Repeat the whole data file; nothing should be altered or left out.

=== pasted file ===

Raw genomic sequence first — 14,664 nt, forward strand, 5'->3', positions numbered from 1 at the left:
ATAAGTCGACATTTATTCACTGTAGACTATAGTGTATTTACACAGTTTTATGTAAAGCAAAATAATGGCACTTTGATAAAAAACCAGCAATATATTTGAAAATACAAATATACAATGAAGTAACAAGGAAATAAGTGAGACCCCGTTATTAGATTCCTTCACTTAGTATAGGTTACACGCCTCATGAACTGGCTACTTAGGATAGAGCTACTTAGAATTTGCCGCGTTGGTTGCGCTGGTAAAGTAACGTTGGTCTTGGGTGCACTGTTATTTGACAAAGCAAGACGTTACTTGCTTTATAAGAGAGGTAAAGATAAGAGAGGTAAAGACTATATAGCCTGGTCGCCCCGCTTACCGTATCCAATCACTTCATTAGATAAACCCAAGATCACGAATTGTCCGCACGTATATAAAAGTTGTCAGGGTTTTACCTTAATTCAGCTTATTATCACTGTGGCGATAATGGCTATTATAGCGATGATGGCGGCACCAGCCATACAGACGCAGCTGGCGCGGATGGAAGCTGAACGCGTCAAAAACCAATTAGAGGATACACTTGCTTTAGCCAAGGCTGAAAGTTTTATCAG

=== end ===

Raw genomic sequence first — 14,664 nt, forward strand, 5'->3', positions numbered from 1 at the left:
ATAAGTCGACATTTATTCACTGTAGACTATAGTGTATTTACACAGTTTTATGTAAAGCAAAATAATGGCACTTTGATAAAAAACCAGCAATATATTTGAAAATACAAATATACAATGAAGTAACAAGGAAATAAGTGAGACCCCGTTATTAGATTCCTTCACTTAGTATAGGTTACACGCCTCATGAACTGGCTACTTAGGATAGAGCTACTTAGAATTTGCCGCGTTGGTTGCGCTGGTAAAGTAACGTTGGTCTTGGGTGCACTGTTATTTGACAAAGCAAGACGTTACTTGCTTTATAAGAGAGGTAAAGATAAGAGAGGTAAAGACTATATAGCCTGGTCGCCCCGCTTACCGTATCCAATCACTTCATTAGATAAACCCAAGATCACGAATTGTCCGCACGTATATAAAAGTTGTCAGGGTTTTACCTTAATTCAGCTTATTATCACTGTGGCGATAATGGCTATTATAGCGATGATGGCGGCACCAGCCATACAGACGCAGCTGGCGCGGATGGAAGCTGAACGCGTCAAAAACCAATTAGAGGATACACTTGCTTTAGCCAAGGCTGAAAGTTTTATCAG